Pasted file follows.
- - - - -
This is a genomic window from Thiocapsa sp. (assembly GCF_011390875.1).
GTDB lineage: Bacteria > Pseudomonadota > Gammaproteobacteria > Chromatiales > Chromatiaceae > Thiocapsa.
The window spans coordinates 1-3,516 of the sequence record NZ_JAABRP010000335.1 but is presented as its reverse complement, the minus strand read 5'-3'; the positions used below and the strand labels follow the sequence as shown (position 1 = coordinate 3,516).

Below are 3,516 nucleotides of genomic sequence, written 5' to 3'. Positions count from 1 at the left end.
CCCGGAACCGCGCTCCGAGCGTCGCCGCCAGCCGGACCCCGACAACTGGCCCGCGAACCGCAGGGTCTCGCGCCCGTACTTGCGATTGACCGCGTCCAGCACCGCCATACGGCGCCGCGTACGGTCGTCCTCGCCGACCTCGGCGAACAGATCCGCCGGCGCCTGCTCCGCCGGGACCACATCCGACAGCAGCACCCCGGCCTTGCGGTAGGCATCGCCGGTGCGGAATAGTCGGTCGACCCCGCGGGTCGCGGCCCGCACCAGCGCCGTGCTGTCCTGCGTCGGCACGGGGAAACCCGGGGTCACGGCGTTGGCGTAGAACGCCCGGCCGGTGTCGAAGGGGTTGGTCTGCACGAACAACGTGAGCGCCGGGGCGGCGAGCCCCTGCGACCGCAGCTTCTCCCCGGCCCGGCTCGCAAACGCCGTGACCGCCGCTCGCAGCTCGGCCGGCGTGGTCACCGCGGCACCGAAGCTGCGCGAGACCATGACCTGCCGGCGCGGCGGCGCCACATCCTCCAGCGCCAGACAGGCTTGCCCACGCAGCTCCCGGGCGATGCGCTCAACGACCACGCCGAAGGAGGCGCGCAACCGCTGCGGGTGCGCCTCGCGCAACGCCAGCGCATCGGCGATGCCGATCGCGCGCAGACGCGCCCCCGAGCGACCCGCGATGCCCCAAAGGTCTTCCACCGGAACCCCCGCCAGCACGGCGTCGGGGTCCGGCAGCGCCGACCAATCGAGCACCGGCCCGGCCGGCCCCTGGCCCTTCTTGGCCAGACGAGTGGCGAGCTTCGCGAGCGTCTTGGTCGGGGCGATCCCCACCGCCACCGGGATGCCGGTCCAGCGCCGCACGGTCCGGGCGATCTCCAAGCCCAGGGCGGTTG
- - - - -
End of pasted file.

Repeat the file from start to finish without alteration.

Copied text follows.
This is a genomic window from Thiocapsa sp. (assembly GCF_011390875.1).
GTDB lineage: Bacteria > Pseudomonadota > Gammaproteobacteria > Chromatiales > Chromatiaceae > Thiocapsa.
The window spans coordinates 1-3,516 of the sequence record NZ_JAABRP010000335.1 but is presented as its reverse complement, the minus strand read 5'-3'; the positions used below and the strand labels follow the sequence as shown (position 1 = coordinate 3,516).

Below are 3,516 nucleotides of genomic sequence, written 5' to 3'. Positions count from 1 at the left end.
CCCGGAACCGCGCTCCGAGCGTCGCCGCCAGCCGGACCCCGACAACTGGCCCGCGAACCGCAGGGTCTCGCGCCCGTACTTGCGATTGACCGCGTCCAGCACCGCCATACGGCGCCGCGTACGGTCGTCCTCGCCGACCTCGGCGAACAGATCCGCCGGCGCCTGCTCCGCCGGGACCACATCCGACAGCAGCACCCCGGCCTTGCGGTAGGCATCGCCGGTGCGGAATAGTCGGTCGACCCCGCGGGTCGCGGCCCGCACCAGCGCCGTGCTGTCCTGCGTCGGCACGGGGAAACCCGGGGTCACGGCGTTGGCGTAGAACGCCCGGCCGGTGTCGAAGGGGTTGGTCTGCACGAACAACGTGAGCGCCGGGGCGGCGAGCCCCTGCGACCGCAGCTTCTCCCCGGCCCGGCTCGCAAACGCCGTGACCGCCGCTCGCAGCTCGGCCGGCGTGGTCACCGCGGCACCGAAGCTGCGCGAGACCATGACCTGCCGGCGCGGCGGCGCCACATCCTCCAGCGCCAGACAGGCTTGCCCACGCAGCTCCCGGGCGATGCGCTCAACGACCACGCCGAAGGAGGCGCGCAACCGCTGCGGGTGCGCCTCGCGCAACGCCAGCGCATCGGCGATGCCGATCGCGCGCAGACGCGCCCCCGAGCGACCCGCGATGCCCCAAAGGTCTTCCACCGGAACCCCCGCCAGCACGGCGTCGGGGTCCGGCAGCGCCGACCAATCGAGCACCGGCCCGGCCGGCCCCTGGCCCTTCTTGGCCAGACGAGTGGCGAGCTTCGCGAGCGTCTTGGTCGGGGCGATCCCCACCGCCACCGGGATGCCGGTCCAGCGCCGCACGGTCCGGGCGATCTCCAAGCCCAGGGCGGTTG